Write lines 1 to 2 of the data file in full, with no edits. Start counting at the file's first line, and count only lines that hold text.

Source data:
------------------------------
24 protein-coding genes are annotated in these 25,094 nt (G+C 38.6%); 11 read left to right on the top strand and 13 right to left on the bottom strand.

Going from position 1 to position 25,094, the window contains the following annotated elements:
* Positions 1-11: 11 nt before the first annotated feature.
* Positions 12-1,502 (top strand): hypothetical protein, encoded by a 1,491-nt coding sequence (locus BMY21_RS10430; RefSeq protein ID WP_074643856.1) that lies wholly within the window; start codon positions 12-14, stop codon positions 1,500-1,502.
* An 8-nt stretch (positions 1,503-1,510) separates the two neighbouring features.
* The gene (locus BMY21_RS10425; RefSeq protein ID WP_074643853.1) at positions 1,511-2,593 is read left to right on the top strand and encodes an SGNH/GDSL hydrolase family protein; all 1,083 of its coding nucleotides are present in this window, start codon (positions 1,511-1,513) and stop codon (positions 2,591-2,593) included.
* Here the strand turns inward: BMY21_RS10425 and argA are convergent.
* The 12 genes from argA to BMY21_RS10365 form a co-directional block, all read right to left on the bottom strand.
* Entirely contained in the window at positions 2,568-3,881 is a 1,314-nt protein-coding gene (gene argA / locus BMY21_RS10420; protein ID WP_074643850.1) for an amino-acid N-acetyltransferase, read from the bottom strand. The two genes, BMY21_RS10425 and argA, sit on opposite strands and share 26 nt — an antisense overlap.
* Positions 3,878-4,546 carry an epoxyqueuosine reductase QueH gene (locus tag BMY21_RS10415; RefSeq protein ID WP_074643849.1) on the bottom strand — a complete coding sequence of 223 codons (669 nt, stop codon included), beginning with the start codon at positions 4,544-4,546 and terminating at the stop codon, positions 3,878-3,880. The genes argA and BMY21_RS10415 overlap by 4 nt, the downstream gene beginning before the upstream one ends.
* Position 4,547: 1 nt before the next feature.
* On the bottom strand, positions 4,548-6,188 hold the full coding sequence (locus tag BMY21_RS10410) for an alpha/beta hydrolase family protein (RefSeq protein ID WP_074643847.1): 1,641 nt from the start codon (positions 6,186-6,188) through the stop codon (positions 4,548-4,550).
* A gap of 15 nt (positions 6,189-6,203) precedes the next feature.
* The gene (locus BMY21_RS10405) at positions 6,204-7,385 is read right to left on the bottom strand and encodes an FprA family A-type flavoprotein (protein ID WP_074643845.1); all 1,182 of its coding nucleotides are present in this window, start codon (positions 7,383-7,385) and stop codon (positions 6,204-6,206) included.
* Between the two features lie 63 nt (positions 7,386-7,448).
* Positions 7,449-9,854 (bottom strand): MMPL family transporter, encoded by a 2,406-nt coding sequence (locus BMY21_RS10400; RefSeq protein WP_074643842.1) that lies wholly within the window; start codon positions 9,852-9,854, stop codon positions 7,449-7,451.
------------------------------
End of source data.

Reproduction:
24 protein-coding genes are annotated in these 25,094 nt (G+C 38.6%); 11 read left to right on the top strand and 13 right to left on the bottom strand.

Going from position 1 to position 25,094, the window contains the following annotated elements: